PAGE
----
New Dorothy Lane Market in Mason to anchor $150 million development



Mason is a destination location for world-class roller coasters, professional tennis, innovation and soon a gourmet grocery.

Dayton-based Dorothy Lane Market announced plans on Wednesday to enter the greater Cincinnati market to build its fourth location as part of a $150 million mixed-use planned community at the corner of Mason-Montgomery and Western Row roads, where the Western Row golf course was formerly located.

“We’re very excited by the prospect of joining the Mason community,” said DLM owner Norman Mayne. “For over 70 years, we’ve been serving customers in Dayton, but also many who come to us from the Greater Cincinnati area. We’ve been searching for years for the right place for a store there. We feel fortunate to have found this excellent location in Mason. It’s been great to work with the City of Mason and we already feel at home there.”

Known for its high-end food and shopping experience, DLM has been family owned and operated since 1948. Groundbreaking in Mason could occur in 2022, pending local government approvals.

DLM operates three locations in the Dayton area: the original Oakwood store, a Washington Twp. market that opened in 1991, and a Springboro store that opened in 2002. DLM marketing director Jessie Kuhn said the Mason store will be similar in size to the Springboro location.

Kristin Mullins, president and CEO of the Ohio Grocers Association, said she was not surprised that DLM was building a store in the Greater Cincinnati market.

“Dorothy Lane Market has always been an exceptional and outstanding organization,” Mullins said. “I knew he was looking to expand ... they were on the lookout for a new opportunity.”

She said DLM is a nice market with upscale products and great customer service along with their Killer Brownies, meat and produce. Mullins said these markets all bring something different and unique to the table for their customers.

“All of their departments are above spec,” she said. “Smaller grocers know their clientele and they know what they are craving for.”

Brittain Ladd, a global retail consultant based Dallas, Texas, said, “a large majority of consumers are looking for a unique destination, a unique format, a unique assortment of products and a new experience.”

Ladd stores such as Dorothy Lane Market can be successful and be competitive if they have the right look and feel.

“I believe it’s a format that could be scaled across several states because they have the right assortment of products and right experience,” Ladd said. “They’re not trying to be Kroger. They need to be the ‘anti-Kroger.’ They need to have an identity and mission and stay true to both.”

Traditions Building & Development Group is co-developing the project with Western Row Land Developers, the property owners. This new 70-acre mixed-use development will feature 80,000 square feet of specialty retail and restaurants, including the gourmet grocer.

“Dorothy Lane Market will be a wonderful anchor for our new walkable community, which will create an exciting destination for upscale retail and restaurants and the latest in lifestyle living opportunities,” said Tom Humes, president of Traditions Group and project co-developer.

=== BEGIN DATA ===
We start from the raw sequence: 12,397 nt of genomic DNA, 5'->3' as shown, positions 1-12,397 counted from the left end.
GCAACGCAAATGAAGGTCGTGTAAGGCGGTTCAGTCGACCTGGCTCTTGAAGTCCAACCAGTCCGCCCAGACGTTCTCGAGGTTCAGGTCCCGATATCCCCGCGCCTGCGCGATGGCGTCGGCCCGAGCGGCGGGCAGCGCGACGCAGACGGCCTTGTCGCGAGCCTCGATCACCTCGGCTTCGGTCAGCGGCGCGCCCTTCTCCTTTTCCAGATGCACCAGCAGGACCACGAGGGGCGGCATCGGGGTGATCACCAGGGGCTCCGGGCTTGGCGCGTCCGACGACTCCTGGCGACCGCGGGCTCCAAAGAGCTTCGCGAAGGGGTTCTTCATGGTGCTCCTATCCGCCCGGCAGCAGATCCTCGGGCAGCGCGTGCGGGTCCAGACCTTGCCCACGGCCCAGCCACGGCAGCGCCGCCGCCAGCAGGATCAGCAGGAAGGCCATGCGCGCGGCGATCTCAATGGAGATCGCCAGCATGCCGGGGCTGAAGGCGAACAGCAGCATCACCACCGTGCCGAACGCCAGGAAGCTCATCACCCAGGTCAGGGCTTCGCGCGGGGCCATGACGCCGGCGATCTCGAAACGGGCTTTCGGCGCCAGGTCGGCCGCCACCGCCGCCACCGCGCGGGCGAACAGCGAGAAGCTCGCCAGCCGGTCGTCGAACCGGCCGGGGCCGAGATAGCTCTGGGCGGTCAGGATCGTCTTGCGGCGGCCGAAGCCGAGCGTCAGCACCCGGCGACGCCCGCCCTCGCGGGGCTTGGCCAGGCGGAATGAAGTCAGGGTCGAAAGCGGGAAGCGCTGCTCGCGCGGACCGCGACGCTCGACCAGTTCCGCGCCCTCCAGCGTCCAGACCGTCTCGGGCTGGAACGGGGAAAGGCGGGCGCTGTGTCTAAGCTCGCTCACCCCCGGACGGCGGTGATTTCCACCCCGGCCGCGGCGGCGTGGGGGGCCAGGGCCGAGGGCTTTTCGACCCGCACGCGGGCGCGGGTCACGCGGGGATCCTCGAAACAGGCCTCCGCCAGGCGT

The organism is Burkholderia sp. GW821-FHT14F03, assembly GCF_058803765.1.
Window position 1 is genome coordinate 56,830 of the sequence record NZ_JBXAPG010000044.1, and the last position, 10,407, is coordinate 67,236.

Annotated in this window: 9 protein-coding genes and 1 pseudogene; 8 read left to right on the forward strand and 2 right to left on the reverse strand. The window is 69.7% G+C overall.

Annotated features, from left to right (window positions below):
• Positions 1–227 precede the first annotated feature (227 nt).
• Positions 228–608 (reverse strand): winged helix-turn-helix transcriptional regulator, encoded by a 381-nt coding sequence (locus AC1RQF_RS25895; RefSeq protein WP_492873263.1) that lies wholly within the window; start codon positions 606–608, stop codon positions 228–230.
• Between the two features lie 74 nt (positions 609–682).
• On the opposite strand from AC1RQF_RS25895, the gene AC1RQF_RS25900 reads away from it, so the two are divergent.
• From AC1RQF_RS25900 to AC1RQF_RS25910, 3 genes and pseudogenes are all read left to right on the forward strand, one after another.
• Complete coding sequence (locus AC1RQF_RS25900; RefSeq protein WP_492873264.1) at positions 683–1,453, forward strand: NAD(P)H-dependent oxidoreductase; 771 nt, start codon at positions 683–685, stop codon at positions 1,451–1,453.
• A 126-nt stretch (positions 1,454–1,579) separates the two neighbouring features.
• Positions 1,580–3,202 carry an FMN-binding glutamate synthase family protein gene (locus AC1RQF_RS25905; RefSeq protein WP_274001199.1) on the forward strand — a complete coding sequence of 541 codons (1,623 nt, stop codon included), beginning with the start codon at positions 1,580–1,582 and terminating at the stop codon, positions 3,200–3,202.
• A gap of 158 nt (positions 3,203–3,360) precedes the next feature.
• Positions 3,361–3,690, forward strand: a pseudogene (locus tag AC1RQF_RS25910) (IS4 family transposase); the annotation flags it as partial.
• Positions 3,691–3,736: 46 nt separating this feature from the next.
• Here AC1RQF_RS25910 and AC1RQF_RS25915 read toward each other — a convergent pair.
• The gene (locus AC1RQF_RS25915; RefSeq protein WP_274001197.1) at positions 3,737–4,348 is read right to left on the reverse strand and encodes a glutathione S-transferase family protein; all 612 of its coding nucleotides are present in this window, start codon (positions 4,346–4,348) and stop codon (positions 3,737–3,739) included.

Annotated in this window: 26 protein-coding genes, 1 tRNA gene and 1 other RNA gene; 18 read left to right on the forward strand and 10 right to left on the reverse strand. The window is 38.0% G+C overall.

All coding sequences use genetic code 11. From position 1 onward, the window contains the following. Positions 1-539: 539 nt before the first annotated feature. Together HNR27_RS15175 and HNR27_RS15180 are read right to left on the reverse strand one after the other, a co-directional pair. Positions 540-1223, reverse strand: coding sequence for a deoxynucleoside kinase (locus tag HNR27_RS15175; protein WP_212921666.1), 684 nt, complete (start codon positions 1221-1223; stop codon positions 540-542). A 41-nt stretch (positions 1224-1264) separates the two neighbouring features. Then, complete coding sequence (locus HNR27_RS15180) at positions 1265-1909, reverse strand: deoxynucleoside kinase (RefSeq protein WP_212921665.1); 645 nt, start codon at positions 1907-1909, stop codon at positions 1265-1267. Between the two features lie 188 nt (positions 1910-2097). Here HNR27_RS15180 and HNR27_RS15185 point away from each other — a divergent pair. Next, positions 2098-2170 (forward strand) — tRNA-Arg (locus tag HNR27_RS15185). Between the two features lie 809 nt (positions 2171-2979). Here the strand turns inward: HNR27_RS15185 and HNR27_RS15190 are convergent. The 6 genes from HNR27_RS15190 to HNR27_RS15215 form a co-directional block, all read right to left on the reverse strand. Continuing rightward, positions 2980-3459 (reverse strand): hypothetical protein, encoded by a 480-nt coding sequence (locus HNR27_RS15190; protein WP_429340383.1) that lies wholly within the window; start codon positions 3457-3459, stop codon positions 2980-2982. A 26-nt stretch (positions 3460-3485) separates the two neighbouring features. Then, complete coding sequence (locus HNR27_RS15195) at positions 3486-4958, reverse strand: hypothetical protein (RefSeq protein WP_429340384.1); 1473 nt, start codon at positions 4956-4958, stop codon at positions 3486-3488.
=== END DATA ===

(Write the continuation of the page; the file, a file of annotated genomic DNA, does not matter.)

The development will feature five lakes, a waterfront boardwalk and walking paths with a central green connecting DLM, restaurants and retail shops to a boutique hotel and residential lifestyle community (up to 120 residences) on the site as well as nearby neighborhoods. The golf course that was previously there closed in 2007.

“We appreciate the vision that Ellen Zopff Todia and the entire Zopff family have as landowners, and the work of the Traditions Group team in developing the project,” Mayne said, adding that the DLM store could become“an exciting food destination” for Mason and Greater Cincinnati.

The city of Mason also announced the purchase of 27 acres adjacent to and part of the mixed-use development for an “innovation-driven” business park to attract key industry sectors in tech and biohealth.

Mason City Council moved forward on the purchase that put the mixed-use project in motion, including the purchase of the future business park property and authorizing incentives to further infrastructure and shared access. The project is subject to final agreements between all parties and receiving all necessary planning commission, governmental and final Council approvals.

“There has been considerable interest in developing this property over many years. After much work and collaboration, I think we’ve found a partner and a concept that provides the best mix of uses to benefit residents and the tax base by preserving these 27 acres as a significant future employment center,” said Eric Hansen, Mason city manager. “The city was able to leverage our interest in growing future business and employment opportunities to secure unique residential and commercial destinations.”

The new park, which will be part of a 70-acre mixed-use Planned Unit Development (PUD), is located along a key business corridor on Mason-Montgomery Road known for healthcare and technical investments.

“This development and partnership will act as a touchpoint for the City’s global business attraction work, as well as our startup strategy. Preservation of this property and the business park design connections to the mixed-use development is another way Mason can both attract and scale targeted companies,” said Michele Blair, Mason economic development director.

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